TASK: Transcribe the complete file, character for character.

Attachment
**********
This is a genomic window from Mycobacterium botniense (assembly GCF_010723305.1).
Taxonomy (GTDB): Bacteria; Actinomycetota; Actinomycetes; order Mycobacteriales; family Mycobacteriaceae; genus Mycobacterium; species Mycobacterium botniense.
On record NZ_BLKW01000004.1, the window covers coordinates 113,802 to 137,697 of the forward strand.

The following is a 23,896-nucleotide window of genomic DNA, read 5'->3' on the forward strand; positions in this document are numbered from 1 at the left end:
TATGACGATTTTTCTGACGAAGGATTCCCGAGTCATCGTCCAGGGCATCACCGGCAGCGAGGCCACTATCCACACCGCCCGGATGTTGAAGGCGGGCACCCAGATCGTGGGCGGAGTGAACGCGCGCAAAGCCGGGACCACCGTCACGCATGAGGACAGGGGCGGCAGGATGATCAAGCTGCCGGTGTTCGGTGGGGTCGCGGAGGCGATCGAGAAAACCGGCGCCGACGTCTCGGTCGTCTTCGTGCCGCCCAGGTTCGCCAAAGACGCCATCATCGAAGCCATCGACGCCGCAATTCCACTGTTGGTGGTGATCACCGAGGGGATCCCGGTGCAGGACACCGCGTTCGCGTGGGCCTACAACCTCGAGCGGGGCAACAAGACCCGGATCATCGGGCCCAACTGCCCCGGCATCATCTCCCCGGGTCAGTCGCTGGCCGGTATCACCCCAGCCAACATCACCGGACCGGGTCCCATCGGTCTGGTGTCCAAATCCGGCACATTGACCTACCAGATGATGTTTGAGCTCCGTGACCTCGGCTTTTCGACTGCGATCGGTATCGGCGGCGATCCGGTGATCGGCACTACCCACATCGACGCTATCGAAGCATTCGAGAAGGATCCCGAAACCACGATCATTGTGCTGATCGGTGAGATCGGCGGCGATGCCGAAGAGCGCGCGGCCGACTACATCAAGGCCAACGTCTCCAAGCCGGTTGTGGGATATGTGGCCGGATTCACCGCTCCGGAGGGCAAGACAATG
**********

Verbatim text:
This is a genomic window from Mycobacterium botniense (assembly GCF_010723305.1).
Taxonomy (GTDB): Bacteria; Actinomycetota; Actinomycetes; order Mycobacteriales; family Mycobacteriaceae; genus Mycobacterium; species Mycobacterium botniense.
On record NZ_BLKW01000004.1, the window covers coordinates 113,802 to 137,697 of the forward strand.

The following is a 23,896-nucleotide window of genomic DNA, read 5'->3' on the forward strand; positions in this document are numbered from 1 at the left end:
TATGACGATTTTTCTGACGAAGGATTCCCGAGTCATCGTCCAGGGCATCACCGGCAGCGAGGCCACTATCCACACCGCCCGGATGTTGAAGGCGGGCACCCAGATCGTGGGCGGAGTGAACGCGCGCAAAGCCGGGACCACCGTCACGCATGAGGACAGGGGCGGCAGGATGATCAAGCTGCCGGTGTTCGGTGGGGTCGCGGAGGCGATCGAGAAAACCGGCGCCGACGTCTCGGTCGTCTTCGTGCCGCCCAGGTTCGCCAAAGACGCCATCATCGAAGCCATCGACGCCGCAATTCCACTGTTGGTGGTGATCACCGAGGGGATCCCGGTGCAGGACACCGCGTTCGCGTGGGCCTACAACCTCGAGCGGGGCAACAAGACCCGGATCATCGGGCCCAACTGCCCCGGCATCATCTCCCCGGGTCAGTCGCTGGCCGGTATCACCCCAGCCAACATCACCGGACCGGGTCCCATCGGTCTGGTGTCCAAATCCGGCACATTGACCTACCAGATGATGTTTGAGCTCCGTGACCTCGGCTTTTCGACTGCGATCGGTATCGGCGGCGATCCGGTGATCGGCACTACCCACATCGACGCTATCGAAGCATTCGAGAAGGATCCCGAAACCACGATCATTGTGCTGATCGGTGAGATCGGCGGCGATGCCGAAGAGCGCGCGGCCGACTACATCAAGGCCAACGTCTCCAAGCCGGTTGTGGGATATGTGGCCGGATTCACCGCTCCGGAGGGCAAGACAATG